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Saturday, September 2, 2017

And So, September Arrives

Labor Day weekend is not après-Season time. It’s the last big hurrah of The Season, with cars all over the roads and motel reservations a must, but “of The Season” is not “of the summer.” Autumn has arrived with cool temperatures and the first changing leaves, nighttime blankets on the bed and clothes that don’t want to dry completely on the line, even in full sun. Visitors we still have, and the calendar continues to be crowded with special events – life has not yet slowed down (one begins to wonder if it ever will again) -- yet the feeling of September is definitely here, a feeling difficult to pin down but saturated with memories.

I’ve been saving the posthumous collection of Jim Harrison’s essays, A Really Big Lunch, wanting to stretch the anticipation out as long as I could, but finally the other I succumbed to the pleasure, and pleasure it was indeed. Every page, every line, was so completely Jim’s voice that I felt, as I told my husband, as if Jim and Linda were alive again. I’ve never been to Montana and so never visited them in that home, but the descriptions of the house on French Road, of the U.P. cabin and surrounding woods, the Arizona casita and mountains there on the frontera, and even Paris (though my times in Paris were nothing like Harrison’s in any way!) – all those I pictured clearly while hearing Jim’s voice, my mind full of pictures and talk. And Linda, too. For instance, in one of my favorite essays in the book, “Gramps Le Fou,” writing of himself in the third person, Harrison had this to say:
Only a week ago he had announced to his wife that he intended to spend the rest of his life studying wrens, which he loved for their pretty heads and tubby bodies. “That’s a wonderful idea,” she replied.
I just love it. It made me so happy to hear their voices again!

Much in these essays is taken from memory’s hoard – memories of fishing and hunting, of eating and drinking, spectacular meals and memorable bottles of wine remembered again and again, along with the friends who shared the food and wine and the settings in which all were enjoyed. There are also dogs, of course, and there are dreams, and there is aging, and there is pain, but always acknowledgement that someone who has lived so vividly and so well has no grounds for complaint.
...I have no complaints because when not actually writing I get to be outdoors doing important things like hunting, fishing, bird-watching, roasting a wild piglet, studying the sources of creeks, or driving ornate mandalas around the entire country. By profession I collect memories.
The temptation for me is to go on quoting endlessly from A Really Big Lunch (famously, the title meal was a lunch of 37 courses -- but only, as he repeatedly reminds his readers, 19 wines!), but that would be self-indulgent, not to say selfish. Anyone who already loves Harrison’s work or is discovering it for the first time deserves to find his or her own favorite passages. The photos are wonderful, too.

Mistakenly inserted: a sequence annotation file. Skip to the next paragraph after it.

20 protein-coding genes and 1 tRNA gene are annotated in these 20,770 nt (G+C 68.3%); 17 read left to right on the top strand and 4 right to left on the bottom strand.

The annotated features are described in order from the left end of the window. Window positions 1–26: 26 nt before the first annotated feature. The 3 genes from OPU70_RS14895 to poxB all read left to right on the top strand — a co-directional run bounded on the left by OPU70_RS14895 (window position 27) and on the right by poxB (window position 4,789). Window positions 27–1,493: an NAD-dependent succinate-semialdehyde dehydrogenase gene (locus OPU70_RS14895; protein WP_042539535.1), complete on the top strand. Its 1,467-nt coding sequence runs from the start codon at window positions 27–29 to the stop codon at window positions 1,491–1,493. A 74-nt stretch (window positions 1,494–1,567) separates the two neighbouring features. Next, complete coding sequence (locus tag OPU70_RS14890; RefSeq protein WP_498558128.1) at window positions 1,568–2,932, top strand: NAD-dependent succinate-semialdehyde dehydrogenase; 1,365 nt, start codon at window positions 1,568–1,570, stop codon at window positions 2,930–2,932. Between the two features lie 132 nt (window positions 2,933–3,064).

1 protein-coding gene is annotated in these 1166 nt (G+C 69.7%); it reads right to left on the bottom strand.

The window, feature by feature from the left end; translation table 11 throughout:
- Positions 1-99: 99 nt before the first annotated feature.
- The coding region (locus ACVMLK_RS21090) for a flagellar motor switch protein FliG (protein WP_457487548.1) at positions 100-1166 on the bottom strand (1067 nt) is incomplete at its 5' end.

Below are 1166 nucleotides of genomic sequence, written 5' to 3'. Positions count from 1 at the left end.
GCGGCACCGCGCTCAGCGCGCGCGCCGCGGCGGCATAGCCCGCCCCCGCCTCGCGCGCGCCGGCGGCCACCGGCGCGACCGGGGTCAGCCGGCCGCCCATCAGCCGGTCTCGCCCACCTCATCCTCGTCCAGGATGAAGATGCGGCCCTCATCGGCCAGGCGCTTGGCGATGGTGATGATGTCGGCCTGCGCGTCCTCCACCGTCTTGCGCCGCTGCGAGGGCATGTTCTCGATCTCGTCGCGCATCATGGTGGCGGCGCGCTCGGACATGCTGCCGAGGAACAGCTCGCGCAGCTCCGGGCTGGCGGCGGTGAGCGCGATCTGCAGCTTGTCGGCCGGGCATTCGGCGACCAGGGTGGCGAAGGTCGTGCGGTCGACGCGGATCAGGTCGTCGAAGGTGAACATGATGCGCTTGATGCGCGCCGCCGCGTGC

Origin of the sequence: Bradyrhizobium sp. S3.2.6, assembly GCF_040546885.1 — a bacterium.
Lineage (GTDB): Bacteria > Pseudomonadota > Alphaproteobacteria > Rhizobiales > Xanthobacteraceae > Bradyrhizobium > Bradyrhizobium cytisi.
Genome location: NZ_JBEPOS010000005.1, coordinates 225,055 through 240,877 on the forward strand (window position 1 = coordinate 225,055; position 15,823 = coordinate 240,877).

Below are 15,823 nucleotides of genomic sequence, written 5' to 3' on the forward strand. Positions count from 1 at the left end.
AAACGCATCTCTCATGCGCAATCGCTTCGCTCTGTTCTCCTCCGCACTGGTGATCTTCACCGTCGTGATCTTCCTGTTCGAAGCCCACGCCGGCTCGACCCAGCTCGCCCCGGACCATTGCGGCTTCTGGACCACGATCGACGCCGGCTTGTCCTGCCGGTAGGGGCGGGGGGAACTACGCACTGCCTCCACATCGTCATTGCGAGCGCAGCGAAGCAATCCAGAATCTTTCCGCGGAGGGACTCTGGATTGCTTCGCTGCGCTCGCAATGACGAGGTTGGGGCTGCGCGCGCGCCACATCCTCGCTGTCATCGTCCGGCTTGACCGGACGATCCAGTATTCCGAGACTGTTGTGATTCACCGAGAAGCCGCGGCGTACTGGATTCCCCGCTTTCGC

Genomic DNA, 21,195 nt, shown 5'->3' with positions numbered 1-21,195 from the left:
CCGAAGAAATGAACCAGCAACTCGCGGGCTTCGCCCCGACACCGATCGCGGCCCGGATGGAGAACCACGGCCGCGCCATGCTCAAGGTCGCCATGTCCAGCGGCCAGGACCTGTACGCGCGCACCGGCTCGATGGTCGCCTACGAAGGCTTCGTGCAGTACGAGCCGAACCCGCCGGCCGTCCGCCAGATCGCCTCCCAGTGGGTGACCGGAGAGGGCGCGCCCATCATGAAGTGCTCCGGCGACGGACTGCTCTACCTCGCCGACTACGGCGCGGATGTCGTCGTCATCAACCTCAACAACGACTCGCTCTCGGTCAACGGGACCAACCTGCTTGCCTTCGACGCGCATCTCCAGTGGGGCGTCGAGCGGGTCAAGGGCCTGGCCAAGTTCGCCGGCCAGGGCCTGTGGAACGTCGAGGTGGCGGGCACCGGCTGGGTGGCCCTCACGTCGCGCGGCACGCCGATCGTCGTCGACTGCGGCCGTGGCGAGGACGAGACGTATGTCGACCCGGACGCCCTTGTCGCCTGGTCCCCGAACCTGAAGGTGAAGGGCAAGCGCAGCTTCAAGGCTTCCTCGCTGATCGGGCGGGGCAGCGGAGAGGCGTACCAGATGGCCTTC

My favorite - whole family + garden
After finishing, with a deep sigh, the last literary gift I can expect from Jim Harrison, it seemed logical to turn to another Michigan writer, Dan Gerber, who lived in Leland for several years. His novel, A Voice From The River (all words in the title are capitalized on the cover and on the title page), from Clark City Press, is one I must have read before but now seem to be “discovering” as if for the first time. When Dan lived in Leland, his favorite pastime one fierce winter seemed to be driving around in his 4-wheel-drive vehicle with heavy winch and rescuing motorists who had gone off icy roads into ditches. Gerber, like Harrison, is a writer I’ve appreciated most for his poetry, but A Voice From The River, a beautifully written, thoroughly original story, had me captivated today at 4 a.m.

Shorter days, cooler days and nights, the long, lovely, slanting fall sunlight, a different cast of blossoms and colors, and a crowd of memories: all that is September. For myself, I cannot deny the beauty of even the deadly invasive purple loosestrife. I would not plant or transplant it, but is it wrong to recognize its beauty when by happenstance we encounter one another?

August is over. Labor Day is almost upon us. I’ll be here in the bookstore on Sunday from noon to 5 p.m. but have not committed myself one way or the other about Monday. It will depend on how tired we are ... how many people are still in Northport on Sunday evening ... what kind of weather seems to be coming our way... how we feel. In general, once this weekend is past, I’ll be taking a few days off, probably Sunday and Monday on a regular basis and maybe a few more if we can snag a little break....

Whatever you are doing this holiday weekend, whether working or traveling or staying close to home or getting ready to go back to school, do stay safe! And a really big thanks to everyone for reading Books in Northport and for supporting independent bookstores in your hometown and wherever you travel!

Preparing for departure!


Gerry said...

I had the best time reading this. I might embroider my favorite bit on my favorite jacket: "By profession I collect memories."

P. J. Grath said...

Thanks, Gerry! Yes, that would make a good motto for many of us. I often think that paying attention to the world is my job, but Jim's saying is pithier, as well as more poignant.

Dawn said...

I loved that line too.

Dawn said...

Have a wonderful Labor Day weekend!

P. J. Grath said...

Thanks, Dawn. You, too!

Barbara Stark-Nemon said...

Love this post- guess I need you to order me a copy of Really Big Lunch!

P. J. Grath said...

Barbara, I set one aside for you. :)